Part 4 

100 Movers And Shapers

James Branch Cabell
(1879-1958) b. Richmond
In his 1920 essay "The Sahara of the Bozart," H.L. Mencken derides the South as a "gargantuan paradise of the fourth rate."

But Mencken makes one exception, the novelist James Branch Cabell.

Mencken calls Cabell, "a scarlet dragon-fly imbedded in opaque amber." Cabell's unrealistic historical novels, which bordered on moral allegory, like "Gallantry" (1907), "Chivalry" (1909) and "Jurgen" (1919) were hugely popular in the teens and 1920s, but fell out of favor after the 1930s.

William Harry Schwarzschild
(1879-1952) b. Richmond
While other men in Richmond were building railroads in the decades after the Civil War, William Schwarzschild, the son of German immigrants, was selling railroad pocket watches on lower East Main Street. As Richmond expanded westward, the young retailer moved his Old Dominion Watch Company to West Broad Street in 1903 where he and his brothers, Henry and Sol, established Schwarzschild Brothers jewelers. In 1911, Schwarzschild co-founded Central National Bank, becoming its president in 1920. In 1930, the bank's great new art deco skyscraper opened just blocks from the store. Central National became Central Fidelity, which now is part of Wachovia. The jewelry store remains the "Tiffany" of Richmond.

Richard S. Reynolds
(1880-1955) b. Bristol, Tenn.
and Richard S. Reynolds Jr.
(1908-1980) b. Winston-Salem, N.C.
In 1918, Richard Reynolds founded the United States Foil Co. to manufacture cigarette foil. In 1928, he formed Reynolds Metals Company and in 1938 moved its world headquarters here. Richard Jr. joined the firm that same year. The company became a major aluminum producer, and in 1956, the company built the handsome headquarters on West Broad Street that would be Richmond's first suburban corporate campus.

Adele Clark
(1882-1983) b. Montgomery, Ala.
Adele Clark studied art in New York with such early 20th-century masters as Robert Henri and William Merritt Chase. For much of her life she worked in her studio behind the home she shared on Chamberlayne Avenue with companion Willoughby Ions, also an artist. Together with Nora Houston, they pushed for arts activity in the community. Clark and Houston were also leaders in the women's suffrage movement and child labor legislation.

John Powell
(1882-1963) b. Richmond
Pianist and composer John Powell, who lived on Plum Street, studied in Europe with Theodor Leschetizky, made his piano debut in Berlin in 1908 and in 1913 first played Carnegie Hall. His compositions, such as "Negro Rhapsody" (1918) and "Sonata Virginianesque" (1919), bridged the gap between classical and folk music and were critically well-received and performed worldwide. His legacy was damaged, however, by a reputation as an ardent segregationist.

William Lawrence Bottomley
(1883-1951) b. New York, N.Y.
This Manhattan-based, European-educated architect who catered to the carriage trade left his mark here in numerous handsome buildings. His mansions, all built in the classical style - with sophisticated undertones of old Virginia and art deco - set standards for quality and beauty that continue to be the local benchmark. His 1915 Hunton House is now part of the Jepson Alumni Center at the University of Richmond. Bottomley townhouses grace Monument Avenue and Windsor Farms.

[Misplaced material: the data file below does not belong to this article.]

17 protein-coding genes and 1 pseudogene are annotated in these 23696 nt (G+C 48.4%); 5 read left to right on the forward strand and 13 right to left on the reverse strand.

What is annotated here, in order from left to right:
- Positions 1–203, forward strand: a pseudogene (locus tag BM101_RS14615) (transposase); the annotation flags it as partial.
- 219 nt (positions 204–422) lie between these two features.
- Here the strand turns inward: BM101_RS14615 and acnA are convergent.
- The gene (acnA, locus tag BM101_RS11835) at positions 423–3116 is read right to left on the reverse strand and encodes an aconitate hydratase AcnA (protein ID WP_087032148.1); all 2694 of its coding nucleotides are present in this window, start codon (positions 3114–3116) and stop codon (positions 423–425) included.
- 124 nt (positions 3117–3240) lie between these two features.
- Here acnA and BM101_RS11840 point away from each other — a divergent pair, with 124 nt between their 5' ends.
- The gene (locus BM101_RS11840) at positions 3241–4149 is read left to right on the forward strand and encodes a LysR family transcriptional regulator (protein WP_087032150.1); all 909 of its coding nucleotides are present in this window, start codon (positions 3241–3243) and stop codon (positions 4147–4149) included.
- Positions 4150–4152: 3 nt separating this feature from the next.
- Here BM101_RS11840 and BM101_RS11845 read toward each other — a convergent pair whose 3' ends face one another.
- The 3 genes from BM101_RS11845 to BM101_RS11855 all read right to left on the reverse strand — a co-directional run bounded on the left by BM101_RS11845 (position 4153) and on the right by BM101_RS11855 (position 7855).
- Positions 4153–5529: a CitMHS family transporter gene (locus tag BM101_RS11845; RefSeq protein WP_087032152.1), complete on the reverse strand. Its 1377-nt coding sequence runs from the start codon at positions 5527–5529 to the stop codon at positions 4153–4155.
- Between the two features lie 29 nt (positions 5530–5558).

Dr. William Sanger
(1885-1975) b. Bridgewater
Dr. William Sanger, then secretary of the State Board of Education, was chosen head of the Medical College of Virginia in 1925 and became the institution's first full-time president.

He arrived at a campus on the verge of organizational collapse and set about building the budget and expanding the physical plant. The campus grew from six to 30 buildings during his tenure, which lasted until 1956.

Charles F. Gillette
(1886-1969) b. Chippewa Falls, Wis.
Gardens throughout the South carry the prestigious imprint of Charles Gillette's designs. He helped form the local chapter of the American Society of Landscape Architects and was known for his restoration work in historic gardens. Richmond landmarks include Virginia House, Agecroft, Richmond College, the Executive Mansion, Reynolds Metals headquarters and many private homes and estates. He worked with William Bottomley in the 1920s and '30s and later became the city's most sought-after garden designer.

Frederick Otto Seibel
(1887-1969) b. Oneida County, N.Y.
Each morning over breakfast for 40 years, Richmonders enjoyed Fred Seibel's editorial cartoons in the Richmond Times-Dispatch. After studying at New York City's Art Students League, Seibel tried his hand at photography, working in a law firm and even selling shoes before settling in Richmond in 1926. From that year until his retirement in 1968, he produced 14,866 cartoons for the Times-Dispatch. Feisty Virginia Sen. Harry F. Byrd and President Lyndon Johnson were among his favorite subjects. In the corner of most of his cartoons Seibel drew his trademark, a bird named Moses Crow who passively watched the day's events.

Henry H. Hibbs
(1888-1977) b. The Point, Ky.
Henry Hibbs moved to Richmond from New York in 1917 and worked closely with the Rev. J.J. Scherer Jr. of First English Lutheran Church to establish the Richmond School of Social Work and Public Health. The school's initial budget was $500. Those modest efforts grew to become Richmond Professional Institute in 1939 and Virginia Commonwealth University in 1968 when R.P.I. merged with the Medical College of Virginia. Hibbs served as head of R.P.I. until 1959, expanding the campus into Franklin Street mansions and carriage houses as property and funds became available. A supporter of the arts, he hired Theresa Pollak to teach the first art classes. His print collection forms the foundation of VCU's Anderson Gallery

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